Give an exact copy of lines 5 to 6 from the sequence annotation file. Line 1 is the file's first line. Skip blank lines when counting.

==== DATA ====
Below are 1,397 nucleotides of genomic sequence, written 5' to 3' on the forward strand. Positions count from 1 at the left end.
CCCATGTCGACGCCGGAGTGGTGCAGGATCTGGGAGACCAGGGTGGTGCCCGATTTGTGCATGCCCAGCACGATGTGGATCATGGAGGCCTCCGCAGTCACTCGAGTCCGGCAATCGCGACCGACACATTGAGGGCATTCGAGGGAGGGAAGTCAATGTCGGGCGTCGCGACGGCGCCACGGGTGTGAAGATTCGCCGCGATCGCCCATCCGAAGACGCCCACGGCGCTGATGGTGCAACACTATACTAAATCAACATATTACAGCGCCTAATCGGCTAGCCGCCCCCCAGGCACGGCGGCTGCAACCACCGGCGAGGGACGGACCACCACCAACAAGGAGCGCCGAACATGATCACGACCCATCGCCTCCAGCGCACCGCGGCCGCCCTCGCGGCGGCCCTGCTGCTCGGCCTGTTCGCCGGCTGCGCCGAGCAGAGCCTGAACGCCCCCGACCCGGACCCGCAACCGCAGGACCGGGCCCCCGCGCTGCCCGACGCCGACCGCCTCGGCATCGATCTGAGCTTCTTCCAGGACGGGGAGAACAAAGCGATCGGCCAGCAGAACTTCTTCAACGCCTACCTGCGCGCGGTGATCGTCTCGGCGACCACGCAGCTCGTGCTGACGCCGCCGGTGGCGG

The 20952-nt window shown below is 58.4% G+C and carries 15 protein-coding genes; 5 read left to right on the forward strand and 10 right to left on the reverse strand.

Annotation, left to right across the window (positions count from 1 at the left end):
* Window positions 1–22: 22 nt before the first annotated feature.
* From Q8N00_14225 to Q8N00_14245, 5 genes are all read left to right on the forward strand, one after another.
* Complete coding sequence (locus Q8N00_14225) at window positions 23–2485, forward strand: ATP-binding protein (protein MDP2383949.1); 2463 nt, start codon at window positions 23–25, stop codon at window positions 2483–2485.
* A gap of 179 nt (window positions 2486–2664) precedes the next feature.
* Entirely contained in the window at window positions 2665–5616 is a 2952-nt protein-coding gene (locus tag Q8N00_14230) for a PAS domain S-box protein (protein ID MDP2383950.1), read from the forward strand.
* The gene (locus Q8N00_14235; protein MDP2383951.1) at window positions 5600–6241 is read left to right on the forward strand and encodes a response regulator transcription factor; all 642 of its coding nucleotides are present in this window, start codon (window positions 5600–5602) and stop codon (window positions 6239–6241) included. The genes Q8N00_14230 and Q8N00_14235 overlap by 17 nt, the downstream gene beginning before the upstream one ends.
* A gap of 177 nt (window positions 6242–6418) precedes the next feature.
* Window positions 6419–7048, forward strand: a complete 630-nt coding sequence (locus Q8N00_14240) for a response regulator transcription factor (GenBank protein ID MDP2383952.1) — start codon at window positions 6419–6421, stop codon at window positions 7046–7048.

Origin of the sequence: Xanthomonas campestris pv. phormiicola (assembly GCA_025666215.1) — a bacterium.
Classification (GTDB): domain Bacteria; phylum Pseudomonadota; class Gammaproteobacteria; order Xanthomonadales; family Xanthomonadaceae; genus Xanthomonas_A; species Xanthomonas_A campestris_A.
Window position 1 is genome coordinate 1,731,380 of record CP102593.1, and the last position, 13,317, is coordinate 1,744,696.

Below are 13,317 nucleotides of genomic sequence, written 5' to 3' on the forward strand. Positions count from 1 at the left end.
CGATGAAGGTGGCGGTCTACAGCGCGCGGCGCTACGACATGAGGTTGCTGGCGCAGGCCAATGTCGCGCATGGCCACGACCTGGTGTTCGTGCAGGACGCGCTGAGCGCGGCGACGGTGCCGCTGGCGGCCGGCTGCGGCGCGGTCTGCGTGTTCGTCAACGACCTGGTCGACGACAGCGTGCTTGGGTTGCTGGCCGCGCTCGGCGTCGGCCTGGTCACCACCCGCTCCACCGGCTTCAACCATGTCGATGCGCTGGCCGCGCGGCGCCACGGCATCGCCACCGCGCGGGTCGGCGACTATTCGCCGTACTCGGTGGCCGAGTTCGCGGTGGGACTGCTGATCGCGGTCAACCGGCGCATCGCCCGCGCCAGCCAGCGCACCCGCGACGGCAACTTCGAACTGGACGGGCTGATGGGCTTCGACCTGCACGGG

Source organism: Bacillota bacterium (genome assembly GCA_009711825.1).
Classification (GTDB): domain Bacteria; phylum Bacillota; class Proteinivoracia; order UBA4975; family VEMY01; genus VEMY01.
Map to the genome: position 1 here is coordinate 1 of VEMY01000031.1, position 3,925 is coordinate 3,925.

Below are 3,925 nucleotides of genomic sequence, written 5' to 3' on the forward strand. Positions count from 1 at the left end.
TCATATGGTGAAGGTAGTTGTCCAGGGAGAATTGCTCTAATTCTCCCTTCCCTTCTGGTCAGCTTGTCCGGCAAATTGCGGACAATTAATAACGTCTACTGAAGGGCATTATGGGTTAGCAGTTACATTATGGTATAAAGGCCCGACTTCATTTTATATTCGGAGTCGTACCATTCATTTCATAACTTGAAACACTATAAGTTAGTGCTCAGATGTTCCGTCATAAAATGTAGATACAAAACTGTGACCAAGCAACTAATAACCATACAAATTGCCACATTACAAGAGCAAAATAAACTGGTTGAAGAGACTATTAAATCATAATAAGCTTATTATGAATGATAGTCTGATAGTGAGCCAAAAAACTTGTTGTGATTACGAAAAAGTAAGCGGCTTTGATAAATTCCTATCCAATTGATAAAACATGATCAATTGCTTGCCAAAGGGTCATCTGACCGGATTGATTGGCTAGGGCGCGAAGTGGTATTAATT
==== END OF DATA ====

* Window positions 1–22: 22 nt before the first annotated feature.
* From Q8N00_14225 to Q8N00_14245, 5 genes are all read left to right on the forward strand, one after another.